Went down to Luque’s to take advantage of my 2 for 1 offer but the barman was off changing into his uniform, so I talked to a couple of nice Canadian couples then went out for an exploratory walk. There is a Border’s right next door so I bought what I think is the first Turtledove book – Guns of the South. Might shelve Blood and Iron and start at the beginning. Also saw my first cable car - the line runs right past the hotel. Walked up the hill and found a bottle shop about 2 blocks away and bought a bottle of Ravenswood Winters Blend Cab Sav for $15 – the guy de-corked it for me which saves me scrounging one from the hotel.

Walked back to the hotel – still no sign of the barman so I came back to the room and had a glass of room wine. First impressions of SF are very good – it’s got a laid back feel and the people seem really friendly – friendlier than New York. The weather is perfect – warm (actually very warm – I was sweating after my walk) – blue skies and a light breeze. And the forecast for my stay is more of the same.

Went to Luque's again – the barman had finally arrived - and had a couple of Californian reds and started reading Guns of the South. Interesting premise – a bunch of modern day South African white supremists travel back in time and supply the Confederate army with AK47s.

Asked the Chinese lady at the tour desk at reception for a Hop on/Hop Off bus tour brochure, which she gave me, and also the name of a good Mexican Restaurant close by. She recommended a place called Colibri at 438 Geary Street.

Colibri has a nice setting and very good service. I sat at the bar and let the waiter order for me. Something with “carne” in the description, which was basically pork pieces served with a spicy sauce and little fajita pancakes with a side of corn and mushrooms. It was OK, but nothing special. A woman sat next to me and started talking. She said she was a local and recommended some places that I should see, including Alcatraz. She also told me you can walk across the Golden Gate Bridge, which I think I will do tomorrow. She went off to see “Rock and Roll” across the road and I settled my tab - $36. I paid on AmEx and left $4 tip in cash – I remember the first time I came to the States I was told you have to tip 10%, even if they spit in your food.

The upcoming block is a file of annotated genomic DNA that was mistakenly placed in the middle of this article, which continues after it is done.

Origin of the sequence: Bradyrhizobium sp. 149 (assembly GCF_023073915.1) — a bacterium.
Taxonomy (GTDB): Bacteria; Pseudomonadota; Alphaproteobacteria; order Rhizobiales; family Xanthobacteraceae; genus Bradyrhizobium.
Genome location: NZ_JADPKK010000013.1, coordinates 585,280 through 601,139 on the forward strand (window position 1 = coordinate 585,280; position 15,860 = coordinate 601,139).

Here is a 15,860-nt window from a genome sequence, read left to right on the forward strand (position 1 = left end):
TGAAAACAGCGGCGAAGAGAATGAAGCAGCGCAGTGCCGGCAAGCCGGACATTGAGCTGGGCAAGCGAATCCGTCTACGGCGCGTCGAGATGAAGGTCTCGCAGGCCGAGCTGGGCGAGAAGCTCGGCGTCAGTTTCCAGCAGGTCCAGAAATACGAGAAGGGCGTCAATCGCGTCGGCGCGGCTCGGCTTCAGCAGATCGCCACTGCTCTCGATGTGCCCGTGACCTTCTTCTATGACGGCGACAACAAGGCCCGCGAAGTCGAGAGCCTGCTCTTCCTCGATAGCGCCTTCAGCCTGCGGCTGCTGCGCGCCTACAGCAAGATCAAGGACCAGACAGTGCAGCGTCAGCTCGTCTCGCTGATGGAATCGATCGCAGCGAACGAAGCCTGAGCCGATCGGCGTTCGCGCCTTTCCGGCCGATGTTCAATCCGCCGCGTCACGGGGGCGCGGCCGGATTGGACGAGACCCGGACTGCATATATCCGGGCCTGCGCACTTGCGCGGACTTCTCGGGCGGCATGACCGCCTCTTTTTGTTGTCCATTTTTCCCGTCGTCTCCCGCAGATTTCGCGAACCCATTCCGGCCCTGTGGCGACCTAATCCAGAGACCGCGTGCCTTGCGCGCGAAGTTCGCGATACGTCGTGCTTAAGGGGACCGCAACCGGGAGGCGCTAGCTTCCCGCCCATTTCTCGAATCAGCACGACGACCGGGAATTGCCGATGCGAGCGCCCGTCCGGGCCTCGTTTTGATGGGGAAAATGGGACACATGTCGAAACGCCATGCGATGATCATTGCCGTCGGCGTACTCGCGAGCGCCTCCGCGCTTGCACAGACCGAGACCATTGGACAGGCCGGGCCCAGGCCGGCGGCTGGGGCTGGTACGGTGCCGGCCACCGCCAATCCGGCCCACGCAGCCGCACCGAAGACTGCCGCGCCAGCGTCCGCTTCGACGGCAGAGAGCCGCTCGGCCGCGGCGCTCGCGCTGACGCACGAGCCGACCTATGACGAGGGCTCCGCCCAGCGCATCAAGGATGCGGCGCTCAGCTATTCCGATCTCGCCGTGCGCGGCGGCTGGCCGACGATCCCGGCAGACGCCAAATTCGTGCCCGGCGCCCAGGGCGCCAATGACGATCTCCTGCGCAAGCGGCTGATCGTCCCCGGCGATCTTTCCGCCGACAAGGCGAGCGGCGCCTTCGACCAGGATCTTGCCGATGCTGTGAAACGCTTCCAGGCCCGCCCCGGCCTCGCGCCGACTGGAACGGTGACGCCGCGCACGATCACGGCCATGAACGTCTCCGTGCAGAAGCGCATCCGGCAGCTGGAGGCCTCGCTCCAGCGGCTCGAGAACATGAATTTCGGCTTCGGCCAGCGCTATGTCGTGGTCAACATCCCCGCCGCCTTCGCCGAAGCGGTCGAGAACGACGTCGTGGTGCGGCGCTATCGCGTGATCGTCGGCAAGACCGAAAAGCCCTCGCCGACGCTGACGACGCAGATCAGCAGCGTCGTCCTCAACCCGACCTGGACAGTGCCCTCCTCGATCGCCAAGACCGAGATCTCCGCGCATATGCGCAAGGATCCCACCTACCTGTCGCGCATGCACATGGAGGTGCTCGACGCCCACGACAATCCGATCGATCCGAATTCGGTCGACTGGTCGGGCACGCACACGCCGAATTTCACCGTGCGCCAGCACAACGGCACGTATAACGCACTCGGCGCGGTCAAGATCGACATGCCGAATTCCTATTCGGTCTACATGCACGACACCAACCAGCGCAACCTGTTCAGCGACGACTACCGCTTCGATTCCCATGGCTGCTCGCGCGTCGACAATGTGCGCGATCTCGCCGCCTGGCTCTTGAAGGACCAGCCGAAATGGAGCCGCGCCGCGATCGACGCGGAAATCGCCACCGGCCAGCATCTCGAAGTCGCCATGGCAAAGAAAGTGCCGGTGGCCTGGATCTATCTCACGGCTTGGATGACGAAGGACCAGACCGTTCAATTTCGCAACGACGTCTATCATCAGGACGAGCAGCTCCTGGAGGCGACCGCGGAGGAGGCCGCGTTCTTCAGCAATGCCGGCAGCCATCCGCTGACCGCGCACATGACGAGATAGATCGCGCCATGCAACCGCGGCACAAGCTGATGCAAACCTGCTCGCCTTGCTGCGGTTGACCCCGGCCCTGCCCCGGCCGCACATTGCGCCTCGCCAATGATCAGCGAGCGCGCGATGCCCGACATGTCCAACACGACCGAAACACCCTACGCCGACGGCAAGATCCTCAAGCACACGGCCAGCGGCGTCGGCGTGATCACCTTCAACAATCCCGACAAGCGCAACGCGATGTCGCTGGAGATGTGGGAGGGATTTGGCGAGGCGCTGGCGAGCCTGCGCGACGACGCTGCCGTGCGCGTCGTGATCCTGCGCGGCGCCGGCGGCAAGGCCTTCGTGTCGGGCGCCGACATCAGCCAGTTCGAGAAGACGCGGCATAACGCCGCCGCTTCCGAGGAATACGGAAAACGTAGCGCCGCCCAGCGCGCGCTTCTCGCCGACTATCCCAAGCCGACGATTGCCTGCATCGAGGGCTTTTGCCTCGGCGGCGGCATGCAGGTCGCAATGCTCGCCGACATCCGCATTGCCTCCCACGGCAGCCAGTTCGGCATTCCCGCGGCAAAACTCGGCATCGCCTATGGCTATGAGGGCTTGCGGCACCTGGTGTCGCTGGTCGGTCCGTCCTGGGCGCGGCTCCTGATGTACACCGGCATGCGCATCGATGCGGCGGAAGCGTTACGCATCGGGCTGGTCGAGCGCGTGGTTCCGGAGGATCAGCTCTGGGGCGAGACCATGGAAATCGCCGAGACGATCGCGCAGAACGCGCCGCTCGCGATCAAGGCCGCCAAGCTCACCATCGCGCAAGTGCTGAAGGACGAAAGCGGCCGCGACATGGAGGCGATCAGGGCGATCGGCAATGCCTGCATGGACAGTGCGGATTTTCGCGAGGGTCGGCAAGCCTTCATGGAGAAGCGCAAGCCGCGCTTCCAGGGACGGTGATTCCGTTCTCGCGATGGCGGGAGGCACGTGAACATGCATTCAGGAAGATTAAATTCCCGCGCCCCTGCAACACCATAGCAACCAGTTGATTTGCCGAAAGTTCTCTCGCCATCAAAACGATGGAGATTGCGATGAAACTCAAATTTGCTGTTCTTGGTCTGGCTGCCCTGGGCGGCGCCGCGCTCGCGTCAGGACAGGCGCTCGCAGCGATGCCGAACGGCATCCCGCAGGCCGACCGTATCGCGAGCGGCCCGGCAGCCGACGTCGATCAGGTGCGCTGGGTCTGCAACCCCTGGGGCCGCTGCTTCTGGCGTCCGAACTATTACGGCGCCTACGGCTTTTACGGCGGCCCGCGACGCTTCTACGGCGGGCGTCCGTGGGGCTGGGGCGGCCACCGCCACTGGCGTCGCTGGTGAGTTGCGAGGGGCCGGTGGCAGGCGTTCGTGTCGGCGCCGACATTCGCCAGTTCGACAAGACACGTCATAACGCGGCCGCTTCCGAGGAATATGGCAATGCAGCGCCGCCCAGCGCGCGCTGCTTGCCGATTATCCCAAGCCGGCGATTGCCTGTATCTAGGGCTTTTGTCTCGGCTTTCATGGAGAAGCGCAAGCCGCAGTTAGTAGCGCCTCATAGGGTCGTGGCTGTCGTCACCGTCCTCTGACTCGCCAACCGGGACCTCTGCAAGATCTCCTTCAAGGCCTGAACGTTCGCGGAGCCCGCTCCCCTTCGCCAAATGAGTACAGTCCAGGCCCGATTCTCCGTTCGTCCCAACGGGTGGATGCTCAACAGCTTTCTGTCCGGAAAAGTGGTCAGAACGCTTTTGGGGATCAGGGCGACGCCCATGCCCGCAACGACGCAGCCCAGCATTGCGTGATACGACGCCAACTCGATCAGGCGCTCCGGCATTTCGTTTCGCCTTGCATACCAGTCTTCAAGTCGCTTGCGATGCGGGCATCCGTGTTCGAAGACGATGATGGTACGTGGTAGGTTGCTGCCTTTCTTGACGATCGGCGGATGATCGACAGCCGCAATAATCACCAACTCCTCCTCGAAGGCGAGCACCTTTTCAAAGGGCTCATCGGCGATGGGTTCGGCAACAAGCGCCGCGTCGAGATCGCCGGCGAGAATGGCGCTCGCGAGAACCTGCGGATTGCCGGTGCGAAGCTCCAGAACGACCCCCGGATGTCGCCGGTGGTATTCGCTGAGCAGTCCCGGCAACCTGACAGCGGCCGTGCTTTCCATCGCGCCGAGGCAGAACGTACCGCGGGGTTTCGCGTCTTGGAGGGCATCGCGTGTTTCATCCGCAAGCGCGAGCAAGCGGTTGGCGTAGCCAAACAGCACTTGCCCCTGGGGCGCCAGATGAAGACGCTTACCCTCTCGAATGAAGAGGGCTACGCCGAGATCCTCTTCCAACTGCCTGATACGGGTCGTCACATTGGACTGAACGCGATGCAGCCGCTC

Some young dude bailed me up as I was leaving and asked what the restaurant was like, and I had to tell him it was fairly ordinary. This conversation means that I’ve already more unsolicited interactions in Fan Francisco in 4 hours than I had in New York in 4 days!

Walked around Union Square and back to the hotel. It was so warm I turned on the ceiling fan  and opened the window onto the fire escape. As a result the room is now comfortably cool. Watched Fabulous Four on TV, the only saving grace of which appears to be the inclusion of Jessica Alba in the cast.

October 6
Woke up with a sore throat and blocked nose so went to Walgreens which is virtually next door to the Chancellor and bought some Sudafed.

Had breakfast at a place called Lefty O’Doul’s, which apparently is something of a San Francisco icon. It’s named after Francis “Lefty” O’Doul who played baseball for the New York Giants and was instrumental in establishing baseball as a major sport in Japan. The walls are covered with sepia toned photos of old players along with other memorabilia. I ordered the ham and eggs which arrived of course with home fries (slightly different to New York in that they were just boiled potatoes cut into quarters) and wrote five postcards – my last batch before going home!